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“The function, the very serious function of racism is distraction. It keeps you from doing your work. It keeps you explaining, over and over again, your reason for being. Somebody says you have no language and you spend twenty years proving that you do. Somebody says your head isn’t shaped properly so you have scientists working on the fact that it is. Somebody says you have no art, so you dredge that up. Somebody says you have no kingdoms, so you dredge that up. None of this is necessary. There will always be one more thing.” – “A Humanist View,” speech at Portland State University, 1975

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“Your life is already artful—waiting, just waiting, for you to make it art.” – From her Wellesley College Commencement address, 2004

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“You wanna fly, you got to give up the shit that weighs you down.”

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“If there is a book that you want to read, but it hasn’t been written yet, you must be the one to write it.”

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“Love is or it ain’t. Thin love ain’t love at all.”

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“In my mother’s church, everybody read the Bible and it was mostly about music. My mother had the most beautiful voice I have ever heard in my life. She could sing anything — classical, jazz, blues, opera. And people came from long distances to that little church she went to — African Methodist Episcopal, the AME church she belonged to — just hear her.”  —‘I Regret Everything: Toni Morrison Looks Back on her Personal Life”  Interview with Terry Gross on NPR’s Fresh Air, 2015

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“The writing is — I’m free from pain. It’s where nobody tells me what to do; it’s where my imagination is fecund and I am really at my best. Nothing matters more in the world or in my body or anywhere when I’m writing.” – Interview with Terry Gross on NPR’s Fresh Air, 2015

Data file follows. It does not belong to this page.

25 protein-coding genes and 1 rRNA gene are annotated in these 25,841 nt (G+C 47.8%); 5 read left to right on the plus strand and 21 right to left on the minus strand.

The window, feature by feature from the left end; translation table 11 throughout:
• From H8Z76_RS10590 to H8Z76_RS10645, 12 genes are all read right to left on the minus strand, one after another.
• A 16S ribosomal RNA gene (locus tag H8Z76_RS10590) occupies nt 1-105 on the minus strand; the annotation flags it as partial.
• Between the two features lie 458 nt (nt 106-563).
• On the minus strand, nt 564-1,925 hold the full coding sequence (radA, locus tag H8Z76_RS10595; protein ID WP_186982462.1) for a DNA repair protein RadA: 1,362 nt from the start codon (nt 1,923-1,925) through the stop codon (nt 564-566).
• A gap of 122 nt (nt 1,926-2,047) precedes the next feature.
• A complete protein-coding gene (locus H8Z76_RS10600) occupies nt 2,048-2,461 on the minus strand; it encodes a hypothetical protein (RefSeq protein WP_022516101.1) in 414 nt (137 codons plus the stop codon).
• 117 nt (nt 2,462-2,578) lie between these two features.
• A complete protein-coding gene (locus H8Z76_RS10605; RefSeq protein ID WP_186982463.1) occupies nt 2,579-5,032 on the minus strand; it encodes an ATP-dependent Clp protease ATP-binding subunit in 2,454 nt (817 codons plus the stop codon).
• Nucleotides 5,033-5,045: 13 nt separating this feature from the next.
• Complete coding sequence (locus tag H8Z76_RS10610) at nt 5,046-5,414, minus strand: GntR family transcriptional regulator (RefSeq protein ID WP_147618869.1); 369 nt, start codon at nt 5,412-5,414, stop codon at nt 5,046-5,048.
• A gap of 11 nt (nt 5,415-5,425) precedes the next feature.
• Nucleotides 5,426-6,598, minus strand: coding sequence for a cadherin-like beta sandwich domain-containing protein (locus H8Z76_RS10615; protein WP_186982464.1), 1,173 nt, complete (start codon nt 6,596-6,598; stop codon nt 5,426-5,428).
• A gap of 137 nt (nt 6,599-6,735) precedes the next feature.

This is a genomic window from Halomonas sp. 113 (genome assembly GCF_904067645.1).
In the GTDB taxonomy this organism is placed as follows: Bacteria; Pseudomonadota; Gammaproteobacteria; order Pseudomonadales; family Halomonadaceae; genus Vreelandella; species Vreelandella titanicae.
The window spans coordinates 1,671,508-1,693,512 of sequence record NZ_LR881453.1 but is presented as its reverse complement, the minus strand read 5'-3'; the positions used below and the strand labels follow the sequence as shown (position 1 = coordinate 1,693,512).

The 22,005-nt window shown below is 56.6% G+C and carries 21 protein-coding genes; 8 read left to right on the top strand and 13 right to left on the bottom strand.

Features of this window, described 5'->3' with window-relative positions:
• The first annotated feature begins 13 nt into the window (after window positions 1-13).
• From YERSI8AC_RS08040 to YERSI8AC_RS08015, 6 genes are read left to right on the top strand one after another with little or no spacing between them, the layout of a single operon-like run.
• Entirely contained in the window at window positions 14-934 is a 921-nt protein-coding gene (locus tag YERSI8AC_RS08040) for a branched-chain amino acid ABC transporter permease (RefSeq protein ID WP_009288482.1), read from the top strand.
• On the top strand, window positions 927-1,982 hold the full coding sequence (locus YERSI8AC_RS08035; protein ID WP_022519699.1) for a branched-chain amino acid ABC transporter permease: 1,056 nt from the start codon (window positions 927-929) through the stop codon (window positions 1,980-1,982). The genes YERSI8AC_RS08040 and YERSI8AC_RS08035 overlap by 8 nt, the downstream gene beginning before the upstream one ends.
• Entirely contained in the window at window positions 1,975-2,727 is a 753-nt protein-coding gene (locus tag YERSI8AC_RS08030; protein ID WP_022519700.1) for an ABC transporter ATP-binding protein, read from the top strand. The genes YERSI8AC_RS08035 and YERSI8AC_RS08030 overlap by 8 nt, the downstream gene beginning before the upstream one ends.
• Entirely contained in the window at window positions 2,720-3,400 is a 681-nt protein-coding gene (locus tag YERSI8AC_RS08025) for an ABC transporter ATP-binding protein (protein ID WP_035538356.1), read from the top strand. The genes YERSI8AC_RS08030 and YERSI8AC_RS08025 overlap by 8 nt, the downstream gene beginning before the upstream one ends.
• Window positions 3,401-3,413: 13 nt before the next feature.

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Anger … it’s a paralyzing emotion … you can’t get anything done. People sort of think it’s an interesting, passionate, and igniting feeling — I don’t think it’s any of that — it’s helpless … it’s absence of control — and I need all of my skills, all of the control, all of my powers … and anger doesn’t provide any of that — I have no use for it whatsoever.”  –  Interview on CBS, 1987

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Former President Barack Obama presenting Toni Morrison
with the Presidential Medal of Freedom 
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Quotes from Toni Morrison’s 2003 interview with The New Yorker

“Being a black woman writer is not a shallow place but a rich place to write from. It doesn’t limit my imagination; it expands it. It’s richer than being a white male writer because I know more and I’ve experienced more.” 

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“The title of Ralph Ellison’s book was Invisible Man. And the question for me was ‘Invisible to whom?’ Not to me.”

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“Whatever the work is, do it well—not for the boss but for yourself.” 

 

Quotes from Toni Morrison’s 1993 Nobel Speech 

“We die. That may be the meaning of life. But we do language. That may be the measure of our lives.”

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“Make up a story … For our sake and yours forget your name in the street; tell us what the world has been to you in the dark places and in the light. Don’t tell us what to believe, what to fear. Show us belief’s wide skirt and the stitch that unravels fear’s caul.”

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“Oppressive language does more than represent violence; it is violence; does more than represent the limits of knowledge; it limits knowledge.”  

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“Language alone protects us from the scariness of things with no names. Language alone is meditation.” 

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Skyler Isabella Gomez is a 2019 SUNY New Paltz graduate with a degree in Public Relations and a minor in Black Studies. Her passions include connecting more with her Latin roots by researching and writing about legendary Latina authors.